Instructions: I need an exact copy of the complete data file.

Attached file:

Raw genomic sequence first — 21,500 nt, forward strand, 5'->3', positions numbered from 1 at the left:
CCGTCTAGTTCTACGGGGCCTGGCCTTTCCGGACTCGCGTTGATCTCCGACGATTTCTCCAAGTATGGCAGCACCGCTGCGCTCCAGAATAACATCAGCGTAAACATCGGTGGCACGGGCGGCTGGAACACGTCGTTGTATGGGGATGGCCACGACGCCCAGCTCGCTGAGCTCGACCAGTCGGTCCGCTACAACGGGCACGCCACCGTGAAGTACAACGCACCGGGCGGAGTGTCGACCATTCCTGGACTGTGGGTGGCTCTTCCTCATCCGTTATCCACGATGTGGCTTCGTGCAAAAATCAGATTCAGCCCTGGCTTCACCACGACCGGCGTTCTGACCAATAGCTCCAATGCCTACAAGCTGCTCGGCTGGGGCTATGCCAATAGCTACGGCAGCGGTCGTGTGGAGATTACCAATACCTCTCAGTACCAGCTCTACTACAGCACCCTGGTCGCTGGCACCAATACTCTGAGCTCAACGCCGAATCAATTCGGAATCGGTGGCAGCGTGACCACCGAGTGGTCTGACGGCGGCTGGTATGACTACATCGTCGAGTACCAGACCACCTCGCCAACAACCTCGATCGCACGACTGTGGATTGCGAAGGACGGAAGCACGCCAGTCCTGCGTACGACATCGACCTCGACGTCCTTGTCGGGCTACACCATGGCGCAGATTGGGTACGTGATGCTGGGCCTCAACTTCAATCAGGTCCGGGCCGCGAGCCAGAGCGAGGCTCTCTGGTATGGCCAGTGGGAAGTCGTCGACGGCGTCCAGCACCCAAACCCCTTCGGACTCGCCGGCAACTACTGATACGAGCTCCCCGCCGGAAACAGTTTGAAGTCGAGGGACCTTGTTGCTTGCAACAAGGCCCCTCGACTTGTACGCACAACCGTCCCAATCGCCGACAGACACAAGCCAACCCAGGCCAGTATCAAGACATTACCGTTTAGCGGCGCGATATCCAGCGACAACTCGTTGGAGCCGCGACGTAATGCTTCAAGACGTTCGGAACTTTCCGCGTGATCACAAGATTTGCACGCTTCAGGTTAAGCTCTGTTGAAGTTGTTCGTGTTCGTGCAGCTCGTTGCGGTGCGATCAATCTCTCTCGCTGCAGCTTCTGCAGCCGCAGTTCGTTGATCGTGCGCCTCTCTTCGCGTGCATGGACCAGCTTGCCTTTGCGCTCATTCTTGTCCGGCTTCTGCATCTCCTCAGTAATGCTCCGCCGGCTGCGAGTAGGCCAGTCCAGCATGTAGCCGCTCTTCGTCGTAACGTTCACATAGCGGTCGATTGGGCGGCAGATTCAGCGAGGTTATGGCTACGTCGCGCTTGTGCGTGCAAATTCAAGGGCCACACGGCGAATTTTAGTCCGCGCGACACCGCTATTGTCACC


Raw genomic sequence first — 21,500 nt, forward strand, 5'->3', positions numbered from 1 at the left:
CCGTCTAGTTCTACGGGGCCTGGCCTTTCCGGACTCGCGTTGATCTCCGACGATTTCTCCAAGTATGGCAGCACCGCTGCGCTCCAGAATAACATCAGCGTAAACATCGGTGGCACGGGCGGCTGGAACACGTCGTTGTATGGGGATGGCCACGACGCCCAGCTCGCTGAGCTCGACCAGTCGGTCCGCTACAACGGGCACGCCACCGTGAAGTACAACGCACCGGGCGGAGTGTCGACCATTCCTGGACTGTGGGTGGCTCTTCCTCATCCGTTATCCACGATGTGGCTTCGTGCAAAAATCAGATTCAGCCCTGGCTTCACCACGACCGGCGTTCTGACCAATAGCTCCAATGCCTACAAGCTGCTCGGCTGGGGCTATGCCAATAGCTACGGCAGCGGTCGTGTGGAGATTACCAATACCTCTCAGTACCAGCTCTACTACAGCACCCTGGTCGCTGGCACCAATACTCTGAGCTCAACGCCGAATCAATTCGGAATCGGTGGCAGCGTGACCACCGAGTGGTCTGACGGCGGCTGGTATGACTACATCGTCGAGTACCAGACCACCTCGCCAACAACCTCGATCGCACGACTGTGGATTGCGAAGGACGGAAGCACGCCAGTCCTGCGTACGACATCGACCTCGACGTCCTTGTCGGGCTACACCATGGCGCAGATTGGGTACGTGATGCTGGGCCTCAACTTCAATCAGGTCCGGGCCGCGAGCCAGAGCGAGGCTCTCTGGTATGGCCAGTGGGAAGTCGTCGACGGCGTCCAGCACCCAAACCCCTTCGGACTCGCCGGCAACTACTGATACGAGCTCCCCGCCGGAAACAGTTTGAAGTCGAGGGACCTTGTTGCTTGCAACAAGGCCCCTCGACTTGTACGCACAACCGTCCCAATCGCCGACAGACACAAGCCAACCCAGGCCAGTATCAAGACATTACCGTTTAGCGGCGCGATATCCAGCGACAACTCGTTGGAGCCGCGACGTAATGCTTCAAGACGTTCGGAACTTTCCGCGTGATCACAAGATTTGCACGCTTCAGGTTAAGCTCTGTTGAAGTTGTTCGTGTTCGTGCAGCTCGTTGCGGTGCGATCAATCTCTCTCGCTGCAGCTTCTGCAGCCGCAGTTCGTTGATCGTGCGCCTCTCTTCGCGTGCATGGACCAGCTTGCCTTTGCGCTCATTCTTGTCCGGCTTCTGCATCTCCTCAGTAATGCTCCGCCGGCTGCGAGTAGGCCAGTCCAGCATGTAGCCGCTCTTCGTCGTAACGTTCACATAGCGGTCGATTGGGCGGCAGATTCAGCGAGGTTATGGCTACGTCGCGCTTGTGCGTGCAAATTCAAGGGCCACACGGCGAATTTTAGTCCGCGCGACACCGCTATTGTCACC